Research studies stroke-related memory loss
University of Canterbury (UC) computer science and software engineering experts are looking to help recover loss of memory for people who have suffered strokes.
People who suffer strokes usually undergo substantial rehabilitation in the hope of restoring their memory to where it was.
Currently, there is not a rehabilitation process to restore people's memory, only their physical movement.
The UC research team, headed by computer science and software engineering professor Tanja Mitrovic, has received an $830,000 Marsden Fund grant to help stroke survivors.
Research team member Dr Moffat Mathews says research shows brain training could improve functioning and positively affect quality of life, while current customised rehabilitation was labour-intensive and expensive.
"Loss of memory - or forgetting to remember - is common among stroke patients and other patients with brain injury. Unfortunately, this is one of the main reasons that requires patients to be under 24 hour care, usually for the rest of their lives, as their quality of life, particularly in regards to safety, deteriorates with loss of memory.
"Stroke is the third largest killer disease in New Zealand and the western world. With our ageing population, this issue is becoming more important, both in terms of quality of life, and in terms of cost to the patient.
"Researchers have found that the brain can re-wire itself to re-learn skills lost due to injury. This is what we are trialling in this project.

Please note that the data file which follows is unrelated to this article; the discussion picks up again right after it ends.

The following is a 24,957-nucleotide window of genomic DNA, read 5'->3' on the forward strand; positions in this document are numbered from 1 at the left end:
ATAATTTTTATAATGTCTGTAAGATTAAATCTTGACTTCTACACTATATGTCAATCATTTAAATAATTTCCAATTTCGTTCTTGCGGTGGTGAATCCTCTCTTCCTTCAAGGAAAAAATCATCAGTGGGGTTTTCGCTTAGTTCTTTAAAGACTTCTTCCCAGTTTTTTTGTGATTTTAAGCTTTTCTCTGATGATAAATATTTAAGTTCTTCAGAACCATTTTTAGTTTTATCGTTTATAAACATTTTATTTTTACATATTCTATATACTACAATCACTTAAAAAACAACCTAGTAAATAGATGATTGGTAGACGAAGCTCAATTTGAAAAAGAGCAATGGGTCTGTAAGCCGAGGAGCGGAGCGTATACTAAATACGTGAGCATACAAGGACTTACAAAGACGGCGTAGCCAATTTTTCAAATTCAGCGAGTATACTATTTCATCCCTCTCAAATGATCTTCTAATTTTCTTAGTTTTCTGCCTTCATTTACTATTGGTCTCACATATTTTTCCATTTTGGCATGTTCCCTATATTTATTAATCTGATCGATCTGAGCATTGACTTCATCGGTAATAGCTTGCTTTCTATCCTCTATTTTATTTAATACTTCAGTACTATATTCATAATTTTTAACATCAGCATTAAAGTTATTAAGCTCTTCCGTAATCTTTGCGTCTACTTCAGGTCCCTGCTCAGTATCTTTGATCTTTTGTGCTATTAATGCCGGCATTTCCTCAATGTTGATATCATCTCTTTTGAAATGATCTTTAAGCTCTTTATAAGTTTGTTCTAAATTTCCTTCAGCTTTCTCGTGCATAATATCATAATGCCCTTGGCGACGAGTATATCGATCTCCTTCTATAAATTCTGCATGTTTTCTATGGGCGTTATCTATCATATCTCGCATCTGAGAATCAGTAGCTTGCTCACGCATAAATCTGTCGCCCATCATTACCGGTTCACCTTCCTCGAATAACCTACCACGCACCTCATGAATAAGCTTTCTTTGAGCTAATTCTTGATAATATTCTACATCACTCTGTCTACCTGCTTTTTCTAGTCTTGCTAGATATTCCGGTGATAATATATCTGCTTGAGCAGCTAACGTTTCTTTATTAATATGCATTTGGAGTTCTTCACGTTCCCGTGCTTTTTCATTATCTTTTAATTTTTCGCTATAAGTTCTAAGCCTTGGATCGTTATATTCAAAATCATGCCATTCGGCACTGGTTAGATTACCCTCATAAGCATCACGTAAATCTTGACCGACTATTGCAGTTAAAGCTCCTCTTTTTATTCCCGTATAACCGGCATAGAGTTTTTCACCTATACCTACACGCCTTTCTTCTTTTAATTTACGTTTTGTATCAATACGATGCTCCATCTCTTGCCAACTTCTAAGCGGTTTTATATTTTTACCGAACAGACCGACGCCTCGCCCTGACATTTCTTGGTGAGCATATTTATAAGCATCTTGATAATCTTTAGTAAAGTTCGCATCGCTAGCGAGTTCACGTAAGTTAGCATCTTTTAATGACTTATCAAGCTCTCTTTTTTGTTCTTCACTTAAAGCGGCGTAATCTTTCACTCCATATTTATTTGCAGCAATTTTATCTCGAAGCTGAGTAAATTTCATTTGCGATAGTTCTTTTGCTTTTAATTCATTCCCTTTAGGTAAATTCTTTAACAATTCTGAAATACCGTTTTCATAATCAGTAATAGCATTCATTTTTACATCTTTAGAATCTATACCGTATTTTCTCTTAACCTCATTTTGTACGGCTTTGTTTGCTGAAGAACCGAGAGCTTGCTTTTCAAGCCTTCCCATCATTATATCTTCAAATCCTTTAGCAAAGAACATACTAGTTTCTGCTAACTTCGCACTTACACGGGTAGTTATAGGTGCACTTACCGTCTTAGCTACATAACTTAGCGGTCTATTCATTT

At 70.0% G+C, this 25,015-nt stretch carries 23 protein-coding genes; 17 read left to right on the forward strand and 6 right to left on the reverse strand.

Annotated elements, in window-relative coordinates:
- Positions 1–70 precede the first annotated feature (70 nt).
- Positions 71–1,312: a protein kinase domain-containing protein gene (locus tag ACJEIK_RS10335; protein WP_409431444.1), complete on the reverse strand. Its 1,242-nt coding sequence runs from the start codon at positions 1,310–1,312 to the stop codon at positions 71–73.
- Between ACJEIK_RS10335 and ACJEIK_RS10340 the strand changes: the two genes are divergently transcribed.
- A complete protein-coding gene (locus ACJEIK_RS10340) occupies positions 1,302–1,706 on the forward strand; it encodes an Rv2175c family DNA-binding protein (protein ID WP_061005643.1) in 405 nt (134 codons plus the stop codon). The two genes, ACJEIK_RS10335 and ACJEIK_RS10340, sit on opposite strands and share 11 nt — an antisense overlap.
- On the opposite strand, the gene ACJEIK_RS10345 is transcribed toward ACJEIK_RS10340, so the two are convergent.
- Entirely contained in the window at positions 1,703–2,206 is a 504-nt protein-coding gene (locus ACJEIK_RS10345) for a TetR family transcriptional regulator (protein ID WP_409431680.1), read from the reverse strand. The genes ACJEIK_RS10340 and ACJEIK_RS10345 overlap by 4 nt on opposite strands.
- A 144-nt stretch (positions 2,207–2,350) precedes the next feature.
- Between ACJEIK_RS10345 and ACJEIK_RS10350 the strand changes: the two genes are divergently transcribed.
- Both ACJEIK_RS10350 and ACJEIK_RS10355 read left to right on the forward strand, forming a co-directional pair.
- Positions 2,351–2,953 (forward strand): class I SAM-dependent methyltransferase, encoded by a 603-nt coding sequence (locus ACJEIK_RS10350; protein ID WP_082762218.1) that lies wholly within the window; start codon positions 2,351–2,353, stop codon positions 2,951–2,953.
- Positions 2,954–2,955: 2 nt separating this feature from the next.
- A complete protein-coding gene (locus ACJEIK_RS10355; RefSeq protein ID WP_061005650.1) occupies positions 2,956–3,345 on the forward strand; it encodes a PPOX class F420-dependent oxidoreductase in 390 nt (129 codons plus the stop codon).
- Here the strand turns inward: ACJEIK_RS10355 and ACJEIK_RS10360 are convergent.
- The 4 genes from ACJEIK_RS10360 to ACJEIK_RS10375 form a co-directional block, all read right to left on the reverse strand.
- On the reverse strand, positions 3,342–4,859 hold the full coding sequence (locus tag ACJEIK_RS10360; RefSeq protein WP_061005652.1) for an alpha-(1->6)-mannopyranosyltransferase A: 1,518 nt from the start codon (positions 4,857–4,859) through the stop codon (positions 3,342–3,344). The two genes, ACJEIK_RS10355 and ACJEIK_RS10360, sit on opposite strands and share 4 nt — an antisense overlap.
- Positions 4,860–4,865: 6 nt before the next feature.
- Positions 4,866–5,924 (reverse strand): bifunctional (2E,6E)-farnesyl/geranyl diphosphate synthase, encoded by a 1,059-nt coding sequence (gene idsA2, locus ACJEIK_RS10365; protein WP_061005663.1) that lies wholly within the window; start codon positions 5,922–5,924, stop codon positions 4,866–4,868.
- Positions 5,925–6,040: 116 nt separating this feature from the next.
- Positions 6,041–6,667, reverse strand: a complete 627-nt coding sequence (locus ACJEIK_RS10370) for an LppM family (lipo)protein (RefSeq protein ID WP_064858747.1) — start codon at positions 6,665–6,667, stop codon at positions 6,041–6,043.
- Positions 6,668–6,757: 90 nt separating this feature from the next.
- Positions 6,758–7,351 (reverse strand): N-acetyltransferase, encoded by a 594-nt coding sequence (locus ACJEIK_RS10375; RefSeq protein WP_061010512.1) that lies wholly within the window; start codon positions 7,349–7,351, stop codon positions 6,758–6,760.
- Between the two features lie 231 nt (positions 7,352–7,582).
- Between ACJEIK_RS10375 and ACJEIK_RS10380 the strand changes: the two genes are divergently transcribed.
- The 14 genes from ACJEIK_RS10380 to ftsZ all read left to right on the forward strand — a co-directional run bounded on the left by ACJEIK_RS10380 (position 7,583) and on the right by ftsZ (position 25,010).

"We are using a simple technique called visual mnemonics to help patients encode cue-to-action associations so that they are better recalled when the cue is seen later.
"Our end goal is to create an intelligent virtual reality training environment in which patients can retrain their memory using this technique when performing basic skills,'' Dr Mathews says.
"We are hoping to do a similar study with stroke patients soon. Studies show that even with practice, people are able to increase their memory with short training sessions,'' Dr Mathews says.
About 2500 New Zealanders suffer strokes annually and around 10 percent of stroke deaths occur in people under 65. Stroke is the major cause of serious adult disability in New Zealand. There are an estimated 60,000 stroke survivors in New Zealand. Many are disabled and need significant daily support.
As well as Professor Mitrovic and Dr Mathews, the research team includes Professor Stellan Ohlsson from Chicago, Dr Audrey McKinlay from Monash University in Melbourne and UC postgraduate students Jay Holland and Jon Rutherford